From previous BLOGS, we know that workplace stress can easily affect job performance, as it directly influences your body, your thoughts and feelings, and your behaviour. Research has shown that work stress is increasingly associated with depressive disorders and suicide, which ultimately highlights the importance of maintaining a healthy work environment. While it’s obvious that stress has the ability to negatively impact an individual’s mental health, there is a way that you can change your relationship with stress, and even use it as a tool to motivate.
Depression isn’t always easy to catch. There’s a stigma surrounding depression that leads people to believe that depression is not being able to get out of bed, or hiding in a dark room all day, or never smiling and laughing. While these can be considered as signs of depression, there are also many symptoms that are harder to recognize, and just as worrisome.
With Canada’s legalization of cannabis in October 2018, nearly a quarter of adult Canadians reported to consuming cannabis in the last few months of 2018. Although cannabis has the potential to help those who use it for medicinal purposes, it remains a cause for concern when brought into the workplace. When working in a safety-sensitive environment, the use of marijuana can cause an increase in accidents and injuries, putting both the individual using the substance and employees around them at risk.
Individuals who are struggling with substance abuse often display similar symptoms, or signs. It’s important to recognize these symptoms, as recognition is the first step towards getting professional help that may save a life. Studies have shown that over 77% of illicit drug users are employed, demonstrating how likely it is that someone in your workplace may be struggling.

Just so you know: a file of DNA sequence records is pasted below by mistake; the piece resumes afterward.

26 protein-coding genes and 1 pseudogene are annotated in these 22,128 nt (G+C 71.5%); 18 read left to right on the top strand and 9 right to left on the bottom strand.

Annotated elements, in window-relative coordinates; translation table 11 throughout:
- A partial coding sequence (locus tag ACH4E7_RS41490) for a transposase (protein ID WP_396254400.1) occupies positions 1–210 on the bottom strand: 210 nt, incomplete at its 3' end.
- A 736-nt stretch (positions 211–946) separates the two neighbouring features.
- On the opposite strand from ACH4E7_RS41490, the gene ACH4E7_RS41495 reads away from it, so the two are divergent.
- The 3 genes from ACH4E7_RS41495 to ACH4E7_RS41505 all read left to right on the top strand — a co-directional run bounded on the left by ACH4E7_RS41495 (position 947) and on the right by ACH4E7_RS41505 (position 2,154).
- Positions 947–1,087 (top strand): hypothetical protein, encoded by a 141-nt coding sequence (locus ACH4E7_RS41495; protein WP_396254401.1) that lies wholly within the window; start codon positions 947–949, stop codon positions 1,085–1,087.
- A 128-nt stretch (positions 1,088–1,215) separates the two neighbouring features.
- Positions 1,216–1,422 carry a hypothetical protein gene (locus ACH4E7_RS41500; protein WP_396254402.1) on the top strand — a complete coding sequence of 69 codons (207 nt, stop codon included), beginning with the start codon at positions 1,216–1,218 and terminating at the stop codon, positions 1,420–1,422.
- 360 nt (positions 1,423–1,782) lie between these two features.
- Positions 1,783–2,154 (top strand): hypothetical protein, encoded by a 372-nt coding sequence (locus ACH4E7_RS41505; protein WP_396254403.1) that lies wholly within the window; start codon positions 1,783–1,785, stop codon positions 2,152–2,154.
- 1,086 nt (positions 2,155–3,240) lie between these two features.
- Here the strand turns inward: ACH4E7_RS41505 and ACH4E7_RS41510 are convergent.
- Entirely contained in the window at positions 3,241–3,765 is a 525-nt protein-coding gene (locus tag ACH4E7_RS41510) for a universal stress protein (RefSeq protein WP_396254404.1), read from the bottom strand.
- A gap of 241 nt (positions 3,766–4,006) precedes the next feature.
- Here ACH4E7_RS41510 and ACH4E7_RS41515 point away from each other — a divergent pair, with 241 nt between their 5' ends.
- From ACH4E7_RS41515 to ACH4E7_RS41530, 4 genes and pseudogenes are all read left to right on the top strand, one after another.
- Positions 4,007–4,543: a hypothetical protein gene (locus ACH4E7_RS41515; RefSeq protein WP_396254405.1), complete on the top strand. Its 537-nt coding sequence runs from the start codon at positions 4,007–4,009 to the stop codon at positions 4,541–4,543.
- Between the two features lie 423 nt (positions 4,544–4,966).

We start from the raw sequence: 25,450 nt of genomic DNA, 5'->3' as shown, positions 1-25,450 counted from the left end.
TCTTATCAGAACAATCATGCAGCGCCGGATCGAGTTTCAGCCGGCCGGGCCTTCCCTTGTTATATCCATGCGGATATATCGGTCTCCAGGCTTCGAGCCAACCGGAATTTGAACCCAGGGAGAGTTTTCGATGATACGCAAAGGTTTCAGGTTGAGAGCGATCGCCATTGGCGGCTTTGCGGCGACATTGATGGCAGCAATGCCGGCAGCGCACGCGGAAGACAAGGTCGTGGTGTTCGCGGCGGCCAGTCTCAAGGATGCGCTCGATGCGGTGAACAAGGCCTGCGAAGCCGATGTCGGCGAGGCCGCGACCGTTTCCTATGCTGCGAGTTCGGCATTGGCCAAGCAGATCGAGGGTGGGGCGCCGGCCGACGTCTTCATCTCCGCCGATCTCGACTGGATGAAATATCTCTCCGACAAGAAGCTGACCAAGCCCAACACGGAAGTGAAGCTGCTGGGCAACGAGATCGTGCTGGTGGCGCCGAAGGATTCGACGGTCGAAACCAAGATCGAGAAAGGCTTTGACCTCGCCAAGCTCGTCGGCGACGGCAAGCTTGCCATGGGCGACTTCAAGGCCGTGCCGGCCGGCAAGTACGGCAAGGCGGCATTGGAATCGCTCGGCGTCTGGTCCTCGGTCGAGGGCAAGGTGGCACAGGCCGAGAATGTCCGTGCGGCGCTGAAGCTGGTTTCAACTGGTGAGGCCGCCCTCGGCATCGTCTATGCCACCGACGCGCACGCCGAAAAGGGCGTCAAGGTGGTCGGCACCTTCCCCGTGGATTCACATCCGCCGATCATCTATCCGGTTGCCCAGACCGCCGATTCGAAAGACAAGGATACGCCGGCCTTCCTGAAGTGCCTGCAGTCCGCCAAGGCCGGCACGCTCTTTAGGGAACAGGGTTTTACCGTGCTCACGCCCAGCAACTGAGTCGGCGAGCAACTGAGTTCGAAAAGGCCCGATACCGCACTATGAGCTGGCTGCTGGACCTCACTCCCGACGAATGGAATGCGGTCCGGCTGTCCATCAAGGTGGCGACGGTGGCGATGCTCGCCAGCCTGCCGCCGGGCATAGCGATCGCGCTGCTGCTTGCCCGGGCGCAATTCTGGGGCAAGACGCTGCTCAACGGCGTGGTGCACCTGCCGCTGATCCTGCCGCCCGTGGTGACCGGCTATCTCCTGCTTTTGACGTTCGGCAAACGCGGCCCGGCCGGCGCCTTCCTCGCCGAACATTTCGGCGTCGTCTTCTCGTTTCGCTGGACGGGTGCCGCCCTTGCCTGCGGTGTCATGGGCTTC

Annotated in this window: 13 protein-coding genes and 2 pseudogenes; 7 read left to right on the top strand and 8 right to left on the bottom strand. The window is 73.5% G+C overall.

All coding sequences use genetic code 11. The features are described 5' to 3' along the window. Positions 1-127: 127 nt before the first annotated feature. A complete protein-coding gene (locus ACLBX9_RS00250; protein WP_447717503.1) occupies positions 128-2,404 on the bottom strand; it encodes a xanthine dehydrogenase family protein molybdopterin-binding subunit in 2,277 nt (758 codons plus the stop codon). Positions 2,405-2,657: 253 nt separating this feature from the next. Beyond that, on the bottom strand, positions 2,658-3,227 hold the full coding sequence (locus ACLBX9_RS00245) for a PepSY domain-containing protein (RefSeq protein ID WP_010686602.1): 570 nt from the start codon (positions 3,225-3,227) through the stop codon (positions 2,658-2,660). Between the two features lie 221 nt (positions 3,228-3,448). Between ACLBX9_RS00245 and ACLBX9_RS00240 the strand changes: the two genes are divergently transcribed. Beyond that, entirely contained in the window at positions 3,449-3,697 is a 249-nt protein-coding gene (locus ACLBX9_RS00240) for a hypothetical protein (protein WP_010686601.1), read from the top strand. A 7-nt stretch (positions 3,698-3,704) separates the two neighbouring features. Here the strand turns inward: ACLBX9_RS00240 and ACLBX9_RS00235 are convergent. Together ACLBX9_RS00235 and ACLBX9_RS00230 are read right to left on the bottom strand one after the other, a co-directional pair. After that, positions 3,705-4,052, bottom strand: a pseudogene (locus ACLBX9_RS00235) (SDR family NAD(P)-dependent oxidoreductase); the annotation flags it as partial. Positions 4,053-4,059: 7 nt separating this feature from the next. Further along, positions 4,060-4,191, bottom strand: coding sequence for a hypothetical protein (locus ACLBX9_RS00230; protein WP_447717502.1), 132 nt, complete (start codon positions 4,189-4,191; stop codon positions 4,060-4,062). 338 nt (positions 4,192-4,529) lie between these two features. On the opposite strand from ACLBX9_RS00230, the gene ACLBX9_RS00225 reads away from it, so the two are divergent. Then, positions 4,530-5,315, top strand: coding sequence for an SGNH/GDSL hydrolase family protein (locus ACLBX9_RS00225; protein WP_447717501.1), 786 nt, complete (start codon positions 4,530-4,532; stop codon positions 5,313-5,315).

In our past BLOGS, we’ve learned that factors like substance abuse, injury, and illness can cost your company a very significant amount of money. However, this is money loss that can be prevented, or at the very least, mitigated, with a few simple steps. While it’s impossible to completely eradicate workplace injuries, there is a way that your company can take action after an employee injury to help save you time, energy, and money, while still ensuring the wellbeing of your staff.
With this year’s Stampede season officially in motion, Precede feels that it’s important to celebrate Alberta’s Western heritage and history in this week’s blog. Although we’re a company with operations all over North America, we at Precede are very proud to be Albertan born and raised. Part of the pride that we feel is not only the fact that we believe in the celebration of our history and heritage, but also that we show that pride through a number of different involvements, sponsorships, and partnerships. We believe that as a business serving Canada and America for over 15 years, giving back to our communities is extremely important.
Everyday, 11 people in Canada die of an opioid overdose. Opioid overdose has become a national crisis in Canada, and this crisis continues to impact the entire country. Between January 2016 and September 2018, more than 10,300 Canadians lost their lives to opioid-related overdoses, with this number only continuing to rise as the months go on. It’s crucial that we are educated on the symptoms of opioid use, the way that opioids affect the body, and how we can help prevent any more opioid-related deaths from occurring.
Not only can fatigue take a heavy toll on your day-to-day life, but it also increases the risk of workplace accidents or injuries. Fatigue can be described as a lessened capacity for work and reduced efficiency, usually accompanied by a feeling of weariness and tiredness. It can be caused by a number of different factors, such as unhealthy lifestyle choices, workplace stress, and medical conditions. Fatigue can seriously affect your workplace performance, which not only affects your own health, but possibly the health of those around you as well.